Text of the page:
PPM Tool or PPM Process: Which Comes First?

Mike Donoghue is a member of a multinational information technology corporation where he collaborates on the communications guidelines and customer relationship strategies affecting the interactions with internal and external clients. He has analyzed, defined, designed and overseen processes for various engagements including product usability and customer satisfaction, best practice enterprise standardization, relationship/branding structures, and distribution effectiveness and direction. He has also established corporate library solutions to provide frameworks for sales, marketing, training, and support divisions.

Many managers are aggressive about getting a tool to help with their project portfolio management process. For some, they feel ready to implement a new (perhaps even non-existent) PPM discipline and want to use a tool to direct their actions. Others see their existing PPM maturing and think that a tool should be incorporated to add foundational support and guidance to their existing structure.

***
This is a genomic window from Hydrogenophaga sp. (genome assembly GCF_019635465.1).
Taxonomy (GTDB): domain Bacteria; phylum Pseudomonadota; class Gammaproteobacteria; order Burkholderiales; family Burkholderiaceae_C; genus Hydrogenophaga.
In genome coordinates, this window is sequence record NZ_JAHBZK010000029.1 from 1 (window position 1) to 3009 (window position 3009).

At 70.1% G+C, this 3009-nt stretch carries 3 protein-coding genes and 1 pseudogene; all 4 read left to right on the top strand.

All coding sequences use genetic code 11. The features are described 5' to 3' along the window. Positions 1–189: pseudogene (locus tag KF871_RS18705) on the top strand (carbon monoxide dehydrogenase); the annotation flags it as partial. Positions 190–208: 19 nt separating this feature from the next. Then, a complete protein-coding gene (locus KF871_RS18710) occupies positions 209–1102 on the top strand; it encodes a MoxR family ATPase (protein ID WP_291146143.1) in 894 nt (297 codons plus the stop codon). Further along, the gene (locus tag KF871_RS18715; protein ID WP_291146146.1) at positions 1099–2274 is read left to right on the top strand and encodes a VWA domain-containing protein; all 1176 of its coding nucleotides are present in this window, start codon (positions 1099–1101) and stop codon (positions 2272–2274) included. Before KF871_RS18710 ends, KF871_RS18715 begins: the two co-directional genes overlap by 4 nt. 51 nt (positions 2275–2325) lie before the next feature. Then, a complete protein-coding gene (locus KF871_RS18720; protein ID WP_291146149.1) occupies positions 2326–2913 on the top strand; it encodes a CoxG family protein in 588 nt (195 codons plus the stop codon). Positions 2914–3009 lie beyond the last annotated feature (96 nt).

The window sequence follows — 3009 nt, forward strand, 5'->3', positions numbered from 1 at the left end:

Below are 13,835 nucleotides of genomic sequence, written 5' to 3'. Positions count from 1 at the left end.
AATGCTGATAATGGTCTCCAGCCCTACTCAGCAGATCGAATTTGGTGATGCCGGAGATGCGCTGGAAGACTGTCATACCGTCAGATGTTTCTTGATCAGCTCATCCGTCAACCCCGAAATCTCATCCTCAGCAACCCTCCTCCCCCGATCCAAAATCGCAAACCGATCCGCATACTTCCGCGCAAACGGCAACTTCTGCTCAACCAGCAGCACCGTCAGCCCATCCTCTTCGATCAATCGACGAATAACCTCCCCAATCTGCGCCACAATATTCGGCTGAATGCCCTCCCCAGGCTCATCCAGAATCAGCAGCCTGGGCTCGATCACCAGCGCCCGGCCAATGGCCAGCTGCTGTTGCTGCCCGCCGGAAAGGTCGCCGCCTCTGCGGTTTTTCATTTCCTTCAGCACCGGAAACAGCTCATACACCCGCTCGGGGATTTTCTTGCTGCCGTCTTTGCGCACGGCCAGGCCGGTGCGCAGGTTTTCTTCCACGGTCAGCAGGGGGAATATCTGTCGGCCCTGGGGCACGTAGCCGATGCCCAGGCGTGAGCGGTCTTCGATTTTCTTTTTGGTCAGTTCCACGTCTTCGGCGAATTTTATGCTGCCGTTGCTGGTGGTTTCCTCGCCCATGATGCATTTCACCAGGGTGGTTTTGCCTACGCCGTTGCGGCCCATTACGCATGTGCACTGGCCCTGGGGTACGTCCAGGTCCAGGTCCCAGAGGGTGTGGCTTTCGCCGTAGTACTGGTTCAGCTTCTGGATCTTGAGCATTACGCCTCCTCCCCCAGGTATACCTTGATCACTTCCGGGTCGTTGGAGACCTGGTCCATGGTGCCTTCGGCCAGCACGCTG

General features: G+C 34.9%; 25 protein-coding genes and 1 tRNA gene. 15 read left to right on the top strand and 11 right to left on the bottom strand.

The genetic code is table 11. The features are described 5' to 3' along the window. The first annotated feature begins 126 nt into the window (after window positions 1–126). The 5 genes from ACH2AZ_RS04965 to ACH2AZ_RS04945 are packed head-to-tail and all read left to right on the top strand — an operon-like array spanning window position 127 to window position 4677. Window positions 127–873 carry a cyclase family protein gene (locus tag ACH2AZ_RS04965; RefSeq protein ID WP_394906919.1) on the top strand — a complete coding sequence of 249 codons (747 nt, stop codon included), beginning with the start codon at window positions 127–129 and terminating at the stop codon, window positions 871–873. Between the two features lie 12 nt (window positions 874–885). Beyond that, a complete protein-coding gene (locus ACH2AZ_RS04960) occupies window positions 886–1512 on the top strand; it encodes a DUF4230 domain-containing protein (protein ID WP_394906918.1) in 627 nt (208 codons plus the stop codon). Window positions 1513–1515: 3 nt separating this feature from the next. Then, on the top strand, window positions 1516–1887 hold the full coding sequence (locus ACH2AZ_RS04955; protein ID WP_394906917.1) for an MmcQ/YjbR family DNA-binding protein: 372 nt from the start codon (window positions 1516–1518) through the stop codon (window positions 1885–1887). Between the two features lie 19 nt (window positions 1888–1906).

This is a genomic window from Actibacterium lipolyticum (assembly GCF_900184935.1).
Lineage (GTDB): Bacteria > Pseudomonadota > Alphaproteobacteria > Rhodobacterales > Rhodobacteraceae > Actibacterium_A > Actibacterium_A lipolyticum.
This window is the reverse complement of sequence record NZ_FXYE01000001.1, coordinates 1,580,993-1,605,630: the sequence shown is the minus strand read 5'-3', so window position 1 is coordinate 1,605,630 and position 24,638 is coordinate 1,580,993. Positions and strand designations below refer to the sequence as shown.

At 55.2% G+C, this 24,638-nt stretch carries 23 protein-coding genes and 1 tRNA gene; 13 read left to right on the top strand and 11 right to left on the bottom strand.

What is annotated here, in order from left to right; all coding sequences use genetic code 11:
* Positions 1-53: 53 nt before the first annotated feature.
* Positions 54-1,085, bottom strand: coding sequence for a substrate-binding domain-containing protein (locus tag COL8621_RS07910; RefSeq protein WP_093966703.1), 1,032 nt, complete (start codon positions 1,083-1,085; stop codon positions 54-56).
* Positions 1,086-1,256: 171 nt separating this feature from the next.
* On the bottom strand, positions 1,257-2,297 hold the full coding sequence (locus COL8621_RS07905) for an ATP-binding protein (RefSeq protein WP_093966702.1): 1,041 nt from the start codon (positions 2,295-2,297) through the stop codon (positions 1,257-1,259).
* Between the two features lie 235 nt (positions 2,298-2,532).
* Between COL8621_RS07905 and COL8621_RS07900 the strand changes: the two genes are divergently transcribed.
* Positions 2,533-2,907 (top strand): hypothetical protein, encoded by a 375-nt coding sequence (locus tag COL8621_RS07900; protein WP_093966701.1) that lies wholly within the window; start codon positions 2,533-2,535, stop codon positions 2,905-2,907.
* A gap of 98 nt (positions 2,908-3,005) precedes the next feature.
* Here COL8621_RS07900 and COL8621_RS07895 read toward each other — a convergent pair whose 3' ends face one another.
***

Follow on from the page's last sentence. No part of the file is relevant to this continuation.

While it may be nice and shiny and promise great things, you should not be taken in by its enticing appearance. Instead, look at the root levels of what a tool can do—if it can help with existing or undeveloped functions, and if you really need one at all.

For IT-based organizations, upper management may find its company’s PPM efforts a mystery. If it is mired in technological projects, then it may be difficult to obtain concise (let alone comprehensible) updates regarding progress and objectives, thereby making it elusive for upper echelons to stay engaged in the challenges being faced.

Instead of being able to provide stronger support to project teams, their ability to make confident decisions and have better oversight over necessary resources is diminished. For these reasons, a PPM tool may promise some very attractive solutions.

For the ideal portfolio perspective, one needs to have strategic business insight—something that an “off-the-shelf” …

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